Boris must ditch Brexit deadline or resign, says Tory MSP

The stark logic of the Prime Minister's position was stated in a tweet by Adam Tomkins. Picture: Jeff J Mitchell/Getty
The stark logic of the Prime Minister's position was stated in a tweet by Adam Tomkins. Picture: Jeff J Mitchell/Getty
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Senior figures from Boris Johnson’s own party have warned him not to break the law after the Prime Minister said he wouldn’t extend the UK’s Brexit deadline despite legislation blocking a no-deal Brexit being passed this week.

And a leading Scottish Tory MSP has broken ranks to declare that Johnson must resign if he refuses to seek an extension from Brussels to avoid the UK exiting the EU without a deal.

Adam Tomkins, the Scottish Conservative constitution spokesman and a former professor of law, tweeted yesterday morning: “Irrespective of what we think about Brexit, or the PM, surely we can all agree on one fundamental principle: the government is bound to obey the law.

“If the law compels the PM to act in a certain way, and if the PM refuses so to act, he has only one option: to resign his ministry. It really is as simple as that.”

Lord MacDonald, the former Director of Public Prosecutions for England and Wales from 2003 to 2008, warned Johnson could be found in contempt of court and face a possible jail sentence if he refused to obey the terms of the bill, which is set to receive Royal Assent tomorrow.

A cross-party group of MPs are reported to be preparing a legal challenge if the Prime Minister defies Parliament.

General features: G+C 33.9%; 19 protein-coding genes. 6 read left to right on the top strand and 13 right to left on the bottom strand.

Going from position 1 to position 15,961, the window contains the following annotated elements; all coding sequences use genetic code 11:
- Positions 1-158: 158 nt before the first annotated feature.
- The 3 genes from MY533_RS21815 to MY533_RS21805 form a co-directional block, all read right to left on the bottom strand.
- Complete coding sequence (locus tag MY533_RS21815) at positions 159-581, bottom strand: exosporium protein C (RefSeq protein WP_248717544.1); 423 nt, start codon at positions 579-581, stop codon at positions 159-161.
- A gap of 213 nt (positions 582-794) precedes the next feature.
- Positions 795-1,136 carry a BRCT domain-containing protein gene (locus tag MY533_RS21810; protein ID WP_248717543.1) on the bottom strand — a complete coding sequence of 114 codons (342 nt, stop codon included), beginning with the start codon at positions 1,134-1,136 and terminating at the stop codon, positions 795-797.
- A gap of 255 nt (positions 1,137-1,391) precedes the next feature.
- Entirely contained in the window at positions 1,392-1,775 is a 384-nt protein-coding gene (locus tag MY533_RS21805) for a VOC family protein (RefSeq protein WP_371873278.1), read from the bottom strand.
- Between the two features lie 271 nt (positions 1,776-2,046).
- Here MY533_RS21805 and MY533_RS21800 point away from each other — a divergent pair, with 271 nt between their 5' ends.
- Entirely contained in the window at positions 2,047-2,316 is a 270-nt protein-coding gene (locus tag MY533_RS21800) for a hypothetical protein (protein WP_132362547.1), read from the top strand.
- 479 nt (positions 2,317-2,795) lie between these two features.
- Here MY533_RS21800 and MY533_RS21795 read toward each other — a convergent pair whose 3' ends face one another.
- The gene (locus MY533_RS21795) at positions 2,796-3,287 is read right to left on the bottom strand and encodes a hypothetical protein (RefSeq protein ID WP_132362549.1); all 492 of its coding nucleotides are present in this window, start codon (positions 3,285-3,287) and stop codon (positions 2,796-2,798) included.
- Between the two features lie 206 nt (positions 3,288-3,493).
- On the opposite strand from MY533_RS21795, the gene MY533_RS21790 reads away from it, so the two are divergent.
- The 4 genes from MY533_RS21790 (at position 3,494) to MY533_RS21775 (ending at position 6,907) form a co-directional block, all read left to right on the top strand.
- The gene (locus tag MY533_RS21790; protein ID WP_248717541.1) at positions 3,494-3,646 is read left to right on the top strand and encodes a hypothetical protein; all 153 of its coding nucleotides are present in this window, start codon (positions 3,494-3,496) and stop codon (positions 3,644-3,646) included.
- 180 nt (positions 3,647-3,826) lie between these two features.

On a visit to Scotland on Friday, Johnson stood firm in his opposition to any Brexit delay beyond 31 October, after having earlier said he would “rather be dead in a ditch” than ask the EU for an extension.

The Prime Minister is reported to have written to Tory members on Friday evening telling them: “They just passed a law that would force me to beg Brussels for an extension to the Brexit deadline. This is something I will never do.”

The SNP’s deputy leader in Westminster, Kirsty Blackman, said: “Boris Johnson must make clear he will respect the law, respect democracy and take the threat of a catastrophic no-deal Brexit off the table. If he cannot, he must resign.

“With Westminster in crisis and Tory splits deepening, the question is – if the Prime Minister’s own party cannot tolerate his government, why should Scotland be expected to?”

MPs in Westminster voted in favour of a bill that compels the Prime Minister to ask the EU for the Brexit deadline to be extended beyond 31 October if no deal is agreed by the UK and Brussels by 19 October.

Dominic Grieve, one of 21 Conservative rebels who had the whip removed after voting in favour of the legislation and a former Attorney General, said Johnson “would be ordered to send the letter [requesting an extension] and, if he didn’t send the letter, he would be sent to prison for contempt”.

Johnson was also defeated in his attempts to call a general election, failing to muster the two-thirds majority of the House of Commons required under the Fixed Terms Parliament Act. A cross-party group of MPs is preparing to challenge the government in the courts if the Prime Minister refuses to seek an extension to the UK’s Brexit deadline.

It was reported yesterday that cross-party MPs, including expelled Conservatives, had sought legal advice and were preparing to go to court “to compel Mr Johnson to seek a delay”.

David Lidington, the de facto deputy prime minister when Theresa May was in Downing Street, said it would set a “dangerous precedent” if Johnson opted to disobey the law over Brexit.

The Prime Minister reportedly said he would only have to comply with the opposition’s law blocking no-deal in “theory”.

But Lidington, a former Europe minister, told the BBC’s Today programme: “The government is bound by the words of any statue that has been duly enacted by the Queen and Parliament.

“It is such a fundamental principle that we are governed by the rule of law that I hope no party would question it.

“Defying any particular law sets a really dangerous precedent. If you do something in government, you also need to also think ‘would I be happy if the other lot were in power and did this to me?’” Lidington said he did not think Johnson would go so far as to break the law.